If a collection is configured as a time partition, all of the filenames are read into memory at once. A date extractor must be specified, and is used to group the files into partitions. For example, if timePartition = "1 year", all of the files for each calendar year are made into a collection. The overall dataset is the collection of all of those yearly collections.

None Partition

If a collection is configured with timePartition="none", all of the records’ metadata (excluding the data itself) will be read into memory at once. A single top-level collection is written.

This option is good option for small-medium collections (say < 1M records) which are not time-partitioned by directory. Note that this option takes the longest when indexing, and other strategies are preferred for large collections, especially if the collection is dynamic and must be re-indexed often.

None Pizza With Left Beef
None Pizza With Left Beef

Collection Storage Strategies

Assuming you have control over how GRIB records are stored in the files, here are some best practices to consider.

  • Generally, managing many small files has more overhead than managing smaller numbers of large files. For today’s disks, file sizes of 100 Mb - 10 Gb seems right. Keep the number of files in a directory small, a few hundred is best, and more than a thousand starts to make things like directory listings hard.

  • Partition your files by reference time, which typically is the model run time. Depending on size and number, you might create directories by day, month, year, etc.

  • When you have complete control over how the collection is stored on disk, and you want to optimize for fastest THREDDS indexing and retrieval, file partitions are recommended. Placing all of the records for a single reference time in a single file is often optimal. If there are a small number of records for each runtime ( < a few tens of thousands?) you might want to put more than one reference time in each file. It’s essential all the records for each runtime be in a single file.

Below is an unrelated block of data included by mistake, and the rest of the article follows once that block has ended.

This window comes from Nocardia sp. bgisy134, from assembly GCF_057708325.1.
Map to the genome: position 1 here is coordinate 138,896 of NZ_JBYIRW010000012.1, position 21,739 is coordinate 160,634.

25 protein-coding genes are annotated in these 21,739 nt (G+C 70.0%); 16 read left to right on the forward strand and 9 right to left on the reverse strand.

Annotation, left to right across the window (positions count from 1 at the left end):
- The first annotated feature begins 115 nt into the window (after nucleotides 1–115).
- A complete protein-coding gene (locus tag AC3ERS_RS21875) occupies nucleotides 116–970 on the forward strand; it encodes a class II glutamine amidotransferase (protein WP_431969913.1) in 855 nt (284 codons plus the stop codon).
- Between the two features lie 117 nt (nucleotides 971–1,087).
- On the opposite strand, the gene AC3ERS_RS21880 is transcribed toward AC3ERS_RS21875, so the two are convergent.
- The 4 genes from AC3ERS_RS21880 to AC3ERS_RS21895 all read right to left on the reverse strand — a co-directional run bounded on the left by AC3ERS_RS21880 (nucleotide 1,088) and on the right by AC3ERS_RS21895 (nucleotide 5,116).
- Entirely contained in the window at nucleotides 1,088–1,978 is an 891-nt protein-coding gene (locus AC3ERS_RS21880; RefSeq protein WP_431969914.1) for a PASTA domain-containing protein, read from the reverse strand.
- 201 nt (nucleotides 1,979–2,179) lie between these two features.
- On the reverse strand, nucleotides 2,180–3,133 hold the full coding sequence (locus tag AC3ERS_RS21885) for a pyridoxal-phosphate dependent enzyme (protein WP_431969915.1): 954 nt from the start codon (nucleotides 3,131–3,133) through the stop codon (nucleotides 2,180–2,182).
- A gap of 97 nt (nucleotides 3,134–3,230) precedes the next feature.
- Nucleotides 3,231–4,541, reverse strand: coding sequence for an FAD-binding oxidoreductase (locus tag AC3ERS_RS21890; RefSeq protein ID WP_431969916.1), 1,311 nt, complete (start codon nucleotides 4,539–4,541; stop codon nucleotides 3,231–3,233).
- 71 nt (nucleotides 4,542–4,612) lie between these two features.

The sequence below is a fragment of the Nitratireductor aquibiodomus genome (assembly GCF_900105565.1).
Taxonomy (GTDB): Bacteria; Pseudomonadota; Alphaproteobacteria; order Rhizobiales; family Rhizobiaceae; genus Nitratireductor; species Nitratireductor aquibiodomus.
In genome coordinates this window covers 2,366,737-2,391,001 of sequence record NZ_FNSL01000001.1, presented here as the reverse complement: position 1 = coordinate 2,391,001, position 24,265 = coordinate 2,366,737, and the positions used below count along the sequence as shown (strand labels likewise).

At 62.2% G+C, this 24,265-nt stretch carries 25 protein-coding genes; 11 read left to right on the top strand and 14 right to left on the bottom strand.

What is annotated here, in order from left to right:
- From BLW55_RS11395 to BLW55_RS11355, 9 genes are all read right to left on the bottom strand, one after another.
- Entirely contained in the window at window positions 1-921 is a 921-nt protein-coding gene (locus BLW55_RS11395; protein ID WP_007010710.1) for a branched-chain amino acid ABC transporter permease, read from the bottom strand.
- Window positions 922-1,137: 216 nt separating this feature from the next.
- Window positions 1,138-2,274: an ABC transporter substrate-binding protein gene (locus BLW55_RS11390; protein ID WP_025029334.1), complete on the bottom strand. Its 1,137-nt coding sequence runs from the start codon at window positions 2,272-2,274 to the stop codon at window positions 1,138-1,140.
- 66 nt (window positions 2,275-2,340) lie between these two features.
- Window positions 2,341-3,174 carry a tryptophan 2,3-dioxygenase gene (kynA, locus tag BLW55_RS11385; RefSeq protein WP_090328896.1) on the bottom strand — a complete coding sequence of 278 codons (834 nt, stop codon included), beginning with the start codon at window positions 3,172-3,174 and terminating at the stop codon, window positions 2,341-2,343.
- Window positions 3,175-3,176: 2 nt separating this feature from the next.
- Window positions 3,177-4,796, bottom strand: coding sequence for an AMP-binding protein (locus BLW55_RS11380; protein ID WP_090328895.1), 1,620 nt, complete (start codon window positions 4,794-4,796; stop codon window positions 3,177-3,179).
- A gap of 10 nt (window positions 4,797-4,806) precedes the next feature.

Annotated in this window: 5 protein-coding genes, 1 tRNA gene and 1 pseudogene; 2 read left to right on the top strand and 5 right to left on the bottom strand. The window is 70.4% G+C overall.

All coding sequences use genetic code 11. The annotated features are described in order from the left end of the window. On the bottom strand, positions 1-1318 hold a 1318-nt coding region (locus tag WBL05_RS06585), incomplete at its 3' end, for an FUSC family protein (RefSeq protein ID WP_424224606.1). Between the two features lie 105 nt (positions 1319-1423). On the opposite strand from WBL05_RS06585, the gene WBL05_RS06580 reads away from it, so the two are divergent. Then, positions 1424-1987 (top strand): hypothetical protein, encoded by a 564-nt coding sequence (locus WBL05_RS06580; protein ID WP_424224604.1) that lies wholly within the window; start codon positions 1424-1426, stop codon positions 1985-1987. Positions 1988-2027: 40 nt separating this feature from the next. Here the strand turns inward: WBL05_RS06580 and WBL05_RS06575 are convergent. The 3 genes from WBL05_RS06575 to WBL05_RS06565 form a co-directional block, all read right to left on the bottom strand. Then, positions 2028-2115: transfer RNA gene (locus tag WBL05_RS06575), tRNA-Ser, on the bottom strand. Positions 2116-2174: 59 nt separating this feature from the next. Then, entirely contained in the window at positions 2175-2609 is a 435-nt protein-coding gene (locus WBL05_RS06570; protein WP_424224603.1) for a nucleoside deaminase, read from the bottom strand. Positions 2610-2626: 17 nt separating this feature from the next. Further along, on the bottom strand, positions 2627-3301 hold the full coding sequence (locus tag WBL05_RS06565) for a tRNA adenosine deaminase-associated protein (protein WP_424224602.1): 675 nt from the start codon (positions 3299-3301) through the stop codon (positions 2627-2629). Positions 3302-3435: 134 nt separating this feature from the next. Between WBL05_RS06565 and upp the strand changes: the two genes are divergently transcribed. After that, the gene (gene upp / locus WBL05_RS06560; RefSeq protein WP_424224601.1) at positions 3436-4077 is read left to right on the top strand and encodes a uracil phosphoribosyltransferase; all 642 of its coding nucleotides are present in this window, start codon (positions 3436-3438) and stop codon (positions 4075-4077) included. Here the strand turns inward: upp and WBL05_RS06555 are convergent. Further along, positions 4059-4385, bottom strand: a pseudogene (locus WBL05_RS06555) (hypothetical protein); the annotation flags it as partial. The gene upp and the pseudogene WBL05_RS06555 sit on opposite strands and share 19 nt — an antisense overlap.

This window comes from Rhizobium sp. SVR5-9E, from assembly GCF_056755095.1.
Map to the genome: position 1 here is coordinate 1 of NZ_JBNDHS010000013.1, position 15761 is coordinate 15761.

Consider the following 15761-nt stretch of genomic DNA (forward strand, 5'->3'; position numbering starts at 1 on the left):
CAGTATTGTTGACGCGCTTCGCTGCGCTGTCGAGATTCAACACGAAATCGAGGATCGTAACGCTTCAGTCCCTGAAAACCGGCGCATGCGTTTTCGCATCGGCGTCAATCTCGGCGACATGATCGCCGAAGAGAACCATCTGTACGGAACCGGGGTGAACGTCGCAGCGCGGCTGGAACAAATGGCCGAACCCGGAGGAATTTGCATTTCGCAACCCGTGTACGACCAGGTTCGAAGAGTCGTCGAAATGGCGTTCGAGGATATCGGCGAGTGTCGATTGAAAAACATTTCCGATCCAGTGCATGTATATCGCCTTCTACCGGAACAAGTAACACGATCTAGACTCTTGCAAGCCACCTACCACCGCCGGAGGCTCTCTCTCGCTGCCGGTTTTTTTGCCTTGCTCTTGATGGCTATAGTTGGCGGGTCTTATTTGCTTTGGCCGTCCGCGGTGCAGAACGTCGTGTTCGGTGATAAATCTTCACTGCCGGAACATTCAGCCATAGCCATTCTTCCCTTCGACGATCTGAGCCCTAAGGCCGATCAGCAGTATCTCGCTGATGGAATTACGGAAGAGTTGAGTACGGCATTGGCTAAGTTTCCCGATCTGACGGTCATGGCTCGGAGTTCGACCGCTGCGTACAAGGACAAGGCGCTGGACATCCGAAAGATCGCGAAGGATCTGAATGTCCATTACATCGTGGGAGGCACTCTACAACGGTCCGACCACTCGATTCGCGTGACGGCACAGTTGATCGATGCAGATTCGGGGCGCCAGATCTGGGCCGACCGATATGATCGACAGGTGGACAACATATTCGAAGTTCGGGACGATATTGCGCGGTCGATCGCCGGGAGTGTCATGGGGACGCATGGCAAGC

• GRIB files are unordered collections of GRIB records, and the CDM simply scans the files in the collection, looking for GRIB headers. So you can concatenate GRIB files together just using the cat command. You can also create tar files; the internal files are ignored and the tar file simply is seen as a collection of GRIB records. Other archives which don’t compress are also usable. However, zip and gzip are not currently usable in this way.

  • If you reorganize your file collection, delete any previous THREDDS index files (.gbx9 and .ncx4) and regenerate them with the TDM. If you store indexes separate from the data, make sure you track down those directories and delete old index files.


timePartition="none" Example

<featureCollection featureType="GRIB1" 
                   name="gfsConus80_none" path="gribCollection/gfsConus80_none"> <!-- 1 -->
 <metadata inherited="true"> <!-- 2 -->
      <documentation type="summary">This dataset blah blah blah</documentation>
      <documentation xlink:href="http://www.rda.ucar.edu/rda/docs#ds099.9"
            xlink:title="RDA Information"/>

 <collection name="ds099.9" <!-- 3 -->
    spec="Q:/cdmUnitTest/gribCollections/rdavm/ds099.9/PofP/**/.*grib1" <!-- 4 -->
    timePartition="none"/> <!-- 5 -->

   <update startup="never" trigger="allow"/> <!-- 6 -->
   <tdm rewrite="test" rescan="0 0/15 * * * ? *" /> <!-- 7 -->
   <gribConfig datasetTypes="TwoD Latest Best" /> <!-- 8 -->
  1. A featureCollection must have a name, a featureType and a path (do not set an ID attribute). The name is “human readable” and may change at will. The featureType attribute must now equal GRIB1 or GRIB2, not plain GRIB.
  2. A featureCollection is an InvDataset object, so it can contain any elements an InvDataset can contain, such as metadata. Do not set dataType or dataFormat, as these are set automatically. In this example, we don’t set the serviceName, so the default service is used.